i am vocal but i give to the irc channels help and guidance to newbies so hopefully that is considered enough of a donation to be part of the community.

  3. I came to LiveCDs very late in the game. I started using Trinux on 3.5″ floppies back in the late 1990s and it was purely for rescue work. I was always having to recover screwed up Win95 and Win98 machines. There was always a boot sector to fix, hard drives to duplicate, and network problems to puzzle through. Linux rescue and security troubleshooting disks saved my bacon in more than one instance. My first shot at a LiveCD distro was Knoppix. For me it was not about trying out Linux, but all about security auditing. Since then, I’ve also used it to help rescue a WinXP laptop,and used it to introduce our QA department to using Linux and to test some software we have recently developed. What I’m trying to say by all of this is that LiveCD’s are a versatile and clever tool that exemplify, to me anyway, the imagination and artistic imperative prevalent in the Linux community. As long as the art, and science of programming are pursued with the imaginative vigor of the Open Source movement, you and I, and all other Linux users will never have to worry about the mainstream.

  4. Am I the “typical” linux user? Probably, not a guru, languishing somewhere between noob and intermediate user. Once .bagle trashed my company network, I vowed I would do anything, use anything to sh*tcan Windoze. Linux was my choice. I actually followed devnets advice on live-cd’s and knoppix was my first experience with Linux. In a hurry to get something on my hd, I installed it and was vastly disappointed. Onward to Kanotix…MUCH better, but was still not quite happy although I wanted to stay in the debian circle. Mepis was the next link in my evolution and although it performed well as a live cd and I was able to do most everything I needed to do with a usb key,it was just so damn ugly and hard to configure that I gave up on it. Enter PCLinuxOS. In my year and a month of Linux experince, I have never been so happy with a disto. Strong, fast, stable and uses apt (minus dpkg). This is a workhorse distribution and I for the life of my cannot figure out why it did not win top honors. Devnet’s right, this is a political/popular vote and it sucks. Mrs devnet is in for a treat when she sh*tcans mepis. Hope she likes it half as much as I do. It is the perfect desktop/light business OS and here is the friggin kicker…it is currently in preview release! With advances like this, 1.0 should be amazing. Texstar, Sal and the rest of his team hit it out of the park with PCLinuxOS

  5. Agreed. PCLinuxOS is a sweet distro. There is a reason it was the fastest gainer last year…because it gained major functionality.

    While I don’t share your take on MEPIS (MEPIS has Gnome support and IceWM…which means I get choice…and I can customize a KDE desktop in a matter of minutes) I do agree with you on PCLinuxOS.

    MEPIS for me has been the one distro that detects, installs, and configures more things than any other distro. Plus it is Debian…which makes it my baby. Slackware and Debian based distros have special places in my heart 😛

    Can you tell a bit more about your experiences with Linux in your company area? I’m working on a Linux-small business angled article.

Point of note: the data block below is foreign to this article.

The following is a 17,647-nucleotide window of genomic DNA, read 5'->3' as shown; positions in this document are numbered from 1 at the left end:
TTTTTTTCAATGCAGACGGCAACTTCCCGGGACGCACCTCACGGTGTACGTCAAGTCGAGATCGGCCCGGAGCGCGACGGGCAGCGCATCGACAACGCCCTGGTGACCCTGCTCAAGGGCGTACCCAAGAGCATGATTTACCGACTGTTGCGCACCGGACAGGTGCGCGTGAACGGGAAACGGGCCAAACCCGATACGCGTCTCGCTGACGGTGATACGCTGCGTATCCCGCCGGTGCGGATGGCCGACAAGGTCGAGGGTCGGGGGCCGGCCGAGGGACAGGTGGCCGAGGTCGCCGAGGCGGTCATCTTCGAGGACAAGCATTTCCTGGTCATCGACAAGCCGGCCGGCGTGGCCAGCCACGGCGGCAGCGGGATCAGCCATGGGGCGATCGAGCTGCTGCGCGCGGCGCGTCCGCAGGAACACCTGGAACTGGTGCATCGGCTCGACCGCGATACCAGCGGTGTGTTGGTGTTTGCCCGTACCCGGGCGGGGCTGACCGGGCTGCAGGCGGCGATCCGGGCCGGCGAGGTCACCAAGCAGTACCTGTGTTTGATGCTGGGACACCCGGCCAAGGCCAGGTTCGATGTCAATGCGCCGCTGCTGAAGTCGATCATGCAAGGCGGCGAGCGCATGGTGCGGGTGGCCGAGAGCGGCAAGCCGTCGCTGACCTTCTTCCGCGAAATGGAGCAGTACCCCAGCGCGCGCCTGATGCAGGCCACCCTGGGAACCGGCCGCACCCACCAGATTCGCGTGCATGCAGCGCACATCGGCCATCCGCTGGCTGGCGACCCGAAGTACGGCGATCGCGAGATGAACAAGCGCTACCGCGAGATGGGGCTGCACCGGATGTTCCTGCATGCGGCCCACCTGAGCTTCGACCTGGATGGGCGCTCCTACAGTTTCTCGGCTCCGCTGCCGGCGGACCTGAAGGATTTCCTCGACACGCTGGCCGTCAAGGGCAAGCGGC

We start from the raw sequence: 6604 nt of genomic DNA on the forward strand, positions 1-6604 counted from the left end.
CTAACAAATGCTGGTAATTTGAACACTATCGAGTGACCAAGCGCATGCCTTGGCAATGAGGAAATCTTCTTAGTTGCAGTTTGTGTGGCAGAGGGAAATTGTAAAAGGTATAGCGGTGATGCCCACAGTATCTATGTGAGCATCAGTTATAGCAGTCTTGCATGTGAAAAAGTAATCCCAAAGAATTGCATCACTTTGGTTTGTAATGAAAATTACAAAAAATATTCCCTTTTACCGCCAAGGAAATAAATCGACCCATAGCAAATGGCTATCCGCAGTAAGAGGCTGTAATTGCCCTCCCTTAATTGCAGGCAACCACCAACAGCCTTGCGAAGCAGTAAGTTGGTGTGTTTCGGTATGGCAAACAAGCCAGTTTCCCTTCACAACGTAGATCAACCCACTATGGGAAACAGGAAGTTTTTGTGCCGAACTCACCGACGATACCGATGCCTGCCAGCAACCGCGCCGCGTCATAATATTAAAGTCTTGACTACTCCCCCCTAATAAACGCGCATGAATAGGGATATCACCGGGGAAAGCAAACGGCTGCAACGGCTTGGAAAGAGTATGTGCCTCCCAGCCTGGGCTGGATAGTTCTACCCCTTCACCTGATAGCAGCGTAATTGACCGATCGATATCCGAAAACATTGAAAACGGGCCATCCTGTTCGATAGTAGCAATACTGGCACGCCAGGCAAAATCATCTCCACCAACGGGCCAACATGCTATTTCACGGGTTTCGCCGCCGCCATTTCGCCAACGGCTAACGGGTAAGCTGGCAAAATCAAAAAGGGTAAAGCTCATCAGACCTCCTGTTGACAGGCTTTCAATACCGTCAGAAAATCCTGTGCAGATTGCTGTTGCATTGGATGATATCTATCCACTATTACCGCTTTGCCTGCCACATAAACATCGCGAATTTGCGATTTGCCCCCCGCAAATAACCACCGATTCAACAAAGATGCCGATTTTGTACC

6. The “achilles heel” of pclinuxOS in it’s current form is the lack of server support. I have not talked directly to Texstar about this, but I am guessing that his drive for perfection will prompt him to include a server in the 1.0 release. Right now there seems to be a problem with udev on usb and network printers but if you go to the forums, you will see a large number of the community contributing to the testing and re-creation of this problem, they are all contributing to the effort of finding a cure for this glitch. It really is inspiring to see everyone from guru to stumbling noobs trying to fix this. It is even more inspiring to see Texstar and his DevTeam interacting with these efforts daily on the boards.

    As a matter of fair disclosure, I must tell you that I drug my company kicking and screaming into this Linux Migration. I have offices in Austin, Temple and Waco. Our needs are very simple and in order to set up our network, we had to employ an apache server/httpd. Although we had few problems technically, the ladies in my office are dumbstruck when it comes to ftp servers and clients. I personally take care of sysadmin so I know what their concerns are. Even though we have a flawless ftp system that is provided thru pclinuxos, I have found it much easier to just set up kpf and let them use that for sharing files across the network. Everything is nice and neat, files downloaded via http web page, and this way I don’t have to hear alot of kvetching about the “complexity” of linux. While kpf is probably not suitable for larger companies, it fits our needs nicely. One improvement to kpf would be to allow uploading from any kpf connection. Windows has a plethera of http server programs such as kpf. WWW File Share Pro comes to mind and it has the ability for uploads. When we were a windoze company, we used ws_ftp and it seems to me it might have been a bit more cumbersome than proftpd, but because it is Linux, my employees “think” it is harder.

    As far as day to day office tasks and work, PCLinuxOS has been an champ. I refused to employ Crossover Office and have weened my employees from the MS Office teat. With openoffice integration into kde, the entire suite operates quicker and with virtually no crashes. Even Xandros 3.0 which was supposed to be superior had problems with openoffice on our computers. The fact that it was a proprietary OS with its own brand of file manager is remenisant of Windows was a turnoff to us. The file manager works well enough and is inovative, but it just isn’t Linux the way Linux should be. Besides, the deluxe version I purchased for our use comes complete with Crossover office 4.0 and the temptation to use it was too strong.

    I think one of the strongest points PCLinuxOS offers is that all streaming plugins are functional upon first boot. Even with Suse 9.2 and Xandros 3.0, you had to hunt down the proper mplayer files and plugins, manually install different components into the plugin and component folders and go from there. Most linux distos come with the ability to employ the kaffeine plugin for mozilla but on every distro I have used, it has either been broken or just didn’t work as well as the mplayer plugin. When we tested Mepis we found that while the mplayer plugins were pre-configured, they were buggy and the video windows were either incomplete or could not be manipulated to fullscreen, and the control panel within the window that manipulates volume, pause, play, etc were missing at times. In all, the streaming within Mepis was buggy. We have a dvd made every evening and posted to our website that outlines daily and weekly goals, awards given and mundane inter-office stuff. PCLinuxOS plays them flawlessly.